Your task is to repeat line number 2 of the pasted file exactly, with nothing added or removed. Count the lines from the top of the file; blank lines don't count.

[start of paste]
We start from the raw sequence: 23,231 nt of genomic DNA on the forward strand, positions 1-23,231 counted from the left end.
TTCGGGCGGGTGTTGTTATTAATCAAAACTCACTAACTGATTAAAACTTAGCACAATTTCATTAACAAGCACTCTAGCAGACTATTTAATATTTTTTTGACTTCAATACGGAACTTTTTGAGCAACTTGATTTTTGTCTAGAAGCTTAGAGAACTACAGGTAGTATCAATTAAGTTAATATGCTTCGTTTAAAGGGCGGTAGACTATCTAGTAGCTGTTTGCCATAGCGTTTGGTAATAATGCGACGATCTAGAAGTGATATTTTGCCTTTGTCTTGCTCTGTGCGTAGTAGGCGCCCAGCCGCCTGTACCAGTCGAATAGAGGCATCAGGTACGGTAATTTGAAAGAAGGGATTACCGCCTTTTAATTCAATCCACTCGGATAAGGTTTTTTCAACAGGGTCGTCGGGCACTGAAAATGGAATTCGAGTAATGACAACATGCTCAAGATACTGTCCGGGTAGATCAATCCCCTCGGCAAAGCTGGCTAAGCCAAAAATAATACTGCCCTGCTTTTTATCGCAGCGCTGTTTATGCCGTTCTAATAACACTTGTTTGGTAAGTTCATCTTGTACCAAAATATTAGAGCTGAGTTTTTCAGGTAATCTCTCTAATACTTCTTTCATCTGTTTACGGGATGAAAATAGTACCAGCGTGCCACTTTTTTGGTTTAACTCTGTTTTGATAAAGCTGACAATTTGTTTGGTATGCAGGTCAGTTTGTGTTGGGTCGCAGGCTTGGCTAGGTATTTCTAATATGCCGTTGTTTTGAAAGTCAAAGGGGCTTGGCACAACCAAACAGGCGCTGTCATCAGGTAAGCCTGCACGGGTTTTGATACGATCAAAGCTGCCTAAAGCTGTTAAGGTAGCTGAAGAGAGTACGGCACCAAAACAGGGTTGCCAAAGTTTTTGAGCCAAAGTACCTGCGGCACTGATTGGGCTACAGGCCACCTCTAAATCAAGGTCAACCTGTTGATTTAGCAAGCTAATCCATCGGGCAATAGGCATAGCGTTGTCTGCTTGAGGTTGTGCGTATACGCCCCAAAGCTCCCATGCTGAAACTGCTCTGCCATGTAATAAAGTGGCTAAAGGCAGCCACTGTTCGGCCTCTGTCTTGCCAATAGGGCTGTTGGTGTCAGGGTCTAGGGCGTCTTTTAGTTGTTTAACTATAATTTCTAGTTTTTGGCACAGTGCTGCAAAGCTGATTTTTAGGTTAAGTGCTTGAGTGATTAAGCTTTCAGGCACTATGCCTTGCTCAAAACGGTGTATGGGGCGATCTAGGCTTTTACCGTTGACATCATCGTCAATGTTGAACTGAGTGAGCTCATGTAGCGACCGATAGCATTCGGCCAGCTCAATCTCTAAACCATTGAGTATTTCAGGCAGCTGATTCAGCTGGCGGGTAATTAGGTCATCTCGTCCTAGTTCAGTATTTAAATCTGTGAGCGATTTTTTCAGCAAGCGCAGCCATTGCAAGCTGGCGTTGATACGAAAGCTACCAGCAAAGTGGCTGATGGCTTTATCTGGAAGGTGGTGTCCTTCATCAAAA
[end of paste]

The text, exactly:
TTCGGGCGGGTGTTGTTATTAATCAAAACTCACTAACTGATTAAAACTTAGCACAATTTCATTAACAAGCACTCTAGCAGACTATTTAATATTTTTTTGACTTCAATACGGAACTTTTTGAGCAACTTGATTTTTGTCTAGAAGCTTAGAGAACTACAGGTAGTATCAATTAAGTTAATATGCTTCGTTTAAAGGGCGGTAGACTATCTAGTAGCTGTTTGCCATAGCGTTTGGTAATAATGCGACGATCTAGAAGTGATATTTTGCCTTTGTCTTGCTCTGTGCGTAGTAGGCGCCCAGCCGCCTGTACCAGTCGAATAGAGGCATCAGGTACGGTAATTTGAAAGAAGGGATTACCGCCTTTTAATTCAATCCACTCGGATAAGGTTTTTTCAACAGGGTCGTCGGGCACTGAAAATGGAATTCGAGTAATGACAACATGCTCAAGATACTGTCCGGGTAGATCAATCCCCTCGGCAAAGCTGGCTAAGCCAAAAATAATACTGCCCTGCTTTTTATCGCAGCGCTGTTTATGCCGTTCTAATAACACTTGTTTGGTAAGTTCATCTTGTACCAAAATATTAGAGCTGAGTTTTTCAGGTAATCTCTCTAATACTTCTTTCATCTGTTTACGGGATGAAAATAGTACCAGCGTGCCACTTTTTTGGTTTAACTCTGTTTTGATAAAGCTGACAATTTGTTTGGTATGCAGGTCAGTTTGTGTTGGGTCGCAGGCTTGGCTAGGTATTTCTAATATGCCGTTGTTTTGAAAGTCAAAGGGGCTTGGCACAACCAAACAGGCGCTGTCATCAGGTAAGCCTGCACGGGTTTTGATACGATCAAAGCTGCCTAAAGCTGTTAAGGTAGCTGAAGAGAGTACGGCACCAAAACAGGGTTGCCAAAGTTTTTGAGCCAAAGTACCTGCGGCACTGATTGGGCTACAGGCCACCTCTAAATCAAGGTCAACCTGTTGATTTAGCAAGCTAATCCATCGGGCAATAGGCATAGCGTTGTCTGCTTGAGGTTGTGCGTATACGCCCCAAAGCTCCCATGCTGAAACTGCTCTGCCATGTAATAAAGTGGCTAAAGGCAGCCACTGTTCGGCCTCTGTCTTGCCAATAGGGCTGTTGGTGTCAGGGTCTAGGGCGTCTTTTAGTTGTTTAACTATAATTTCTAGTTTTTGGCACAGTGCTGCAAAGCTGATTTTTAGGTTAAGTGCTTGAGTGATTAAGCTTTCAGGCACTATGCCTTGCTCAAAACGGTGTATGGGGCGATCTAGGCTTTTACCGTTGACATCATCGTCAATGTTGAACTGAGTGAGCTCATGTAGCGACCGATAGCATTCGGCCAGCTCAATCTCTAAACCATTGAGTATTTCAGGCAGCTGATTCAGCTGGCGGGTAATTAGGTCATCTCGTCCTAGTTCAGTATTTAAATCTGTGAGCGATTTTTTCAGCAAGCGCAGCCATTGCAAGCTGGCGTTGATACGAAAGCTACCAGCAAAGTGGCTGATGGCTTTATCTGGAAGGTGGTGTCCTTCATCAAAA